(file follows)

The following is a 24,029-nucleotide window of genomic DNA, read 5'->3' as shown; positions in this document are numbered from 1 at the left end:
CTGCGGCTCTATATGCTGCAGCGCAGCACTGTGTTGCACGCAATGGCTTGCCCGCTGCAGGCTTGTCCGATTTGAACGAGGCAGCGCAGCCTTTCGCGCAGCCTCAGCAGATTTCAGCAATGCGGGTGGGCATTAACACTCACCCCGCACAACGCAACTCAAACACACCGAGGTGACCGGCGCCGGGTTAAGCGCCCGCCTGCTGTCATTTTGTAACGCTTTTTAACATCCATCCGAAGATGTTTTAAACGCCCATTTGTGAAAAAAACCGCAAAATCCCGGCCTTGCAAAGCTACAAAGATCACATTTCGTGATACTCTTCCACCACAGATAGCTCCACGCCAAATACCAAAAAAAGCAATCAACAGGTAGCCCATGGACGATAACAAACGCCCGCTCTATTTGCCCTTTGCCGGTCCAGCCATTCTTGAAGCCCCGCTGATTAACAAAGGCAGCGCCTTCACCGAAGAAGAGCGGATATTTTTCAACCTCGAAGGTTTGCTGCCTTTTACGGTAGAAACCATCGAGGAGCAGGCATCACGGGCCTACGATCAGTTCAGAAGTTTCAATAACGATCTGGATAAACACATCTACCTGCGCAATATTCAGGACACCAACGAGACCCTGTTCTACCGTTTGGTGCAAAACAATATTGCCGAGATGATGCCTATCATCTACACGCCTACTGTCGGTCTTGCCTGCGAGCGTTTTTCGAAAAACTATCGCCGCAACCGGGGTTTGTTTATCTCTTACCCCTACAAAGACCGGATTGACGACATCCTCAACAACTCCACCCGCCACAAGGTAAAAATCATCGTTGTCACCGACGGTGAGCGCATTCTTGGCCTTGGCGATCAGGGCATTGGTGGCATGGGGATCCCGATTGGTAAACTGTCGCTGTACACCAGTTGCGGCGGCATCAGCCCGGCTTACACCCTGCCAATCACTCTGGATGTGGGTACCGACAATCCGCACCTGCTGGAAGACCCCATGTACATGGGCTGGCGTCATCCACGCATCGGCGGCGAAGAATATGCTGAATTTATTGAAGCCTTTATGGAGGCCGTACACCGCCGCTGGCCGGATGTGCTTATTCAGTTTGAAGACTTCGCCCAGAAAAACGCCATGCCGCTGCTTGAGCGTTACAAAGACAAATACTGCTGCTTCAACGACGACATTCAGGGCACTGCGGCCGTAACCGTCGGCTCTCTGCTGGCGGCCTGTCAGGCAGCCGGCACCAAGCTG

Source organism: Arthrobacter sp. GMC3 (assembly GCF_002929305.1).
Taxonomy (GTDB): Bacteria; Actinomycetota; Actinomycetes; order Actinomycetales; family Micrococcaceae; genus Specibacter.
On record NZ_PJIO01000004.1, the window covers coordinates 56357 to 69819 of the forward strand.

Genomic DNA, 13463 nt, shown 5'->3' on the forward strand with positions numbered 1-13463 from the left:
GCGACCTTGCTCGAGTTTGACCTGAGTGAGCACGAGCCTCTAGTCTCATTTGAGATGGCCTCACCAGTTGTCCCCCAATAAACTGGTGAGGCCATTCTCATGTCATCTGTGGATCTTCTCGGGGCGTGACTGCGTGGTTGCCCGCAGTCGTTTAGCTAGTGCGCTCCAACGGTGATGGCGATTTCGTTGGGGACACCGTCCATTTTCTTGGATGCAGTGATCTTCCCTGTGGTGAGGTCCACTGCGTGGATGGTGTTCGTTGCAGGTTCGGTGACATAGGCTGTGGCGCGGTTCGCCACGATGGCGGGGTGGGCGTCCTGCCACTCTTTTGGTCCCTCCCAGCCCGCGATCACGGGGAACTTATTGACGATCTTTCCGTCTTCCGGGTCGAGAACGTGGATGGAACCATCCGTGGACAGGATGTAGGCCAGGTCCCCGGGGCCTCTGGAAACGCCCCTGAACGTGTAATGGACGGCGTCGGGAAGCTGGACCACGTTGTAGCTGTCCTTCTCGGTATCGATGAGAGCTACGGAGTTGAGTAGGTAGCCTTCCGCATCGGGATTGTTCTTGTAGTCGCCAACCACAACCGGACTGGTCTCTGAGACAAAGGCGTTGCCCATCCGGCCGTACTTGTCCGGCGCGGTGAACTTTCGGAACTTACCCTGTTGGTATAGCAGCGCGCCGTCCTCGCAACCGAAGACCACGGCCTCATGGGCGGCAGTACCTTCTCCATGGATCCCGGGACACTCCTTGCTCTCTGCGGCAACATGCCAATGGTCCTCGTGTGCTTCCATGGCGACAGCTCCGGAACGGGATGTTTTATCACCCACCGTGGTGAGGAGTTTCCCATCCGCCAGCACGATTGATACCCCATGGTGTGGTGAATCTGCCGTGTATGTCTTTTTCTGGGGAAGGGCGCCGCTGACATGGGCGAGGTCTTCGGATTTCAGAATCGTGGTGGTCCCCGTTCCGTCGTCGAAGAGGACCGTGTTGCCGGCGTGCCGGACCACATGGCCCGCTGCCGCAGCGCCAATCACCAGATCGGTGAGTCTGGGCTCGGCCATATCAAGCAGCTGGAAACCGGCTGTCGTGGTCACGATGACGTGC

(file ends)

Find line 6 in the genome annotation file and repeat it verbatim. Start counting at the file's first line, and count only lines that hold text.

Genomic DNA, 13463 nt, shown 5'->3' on the forward strand with positions numbered 1-13463 from the left: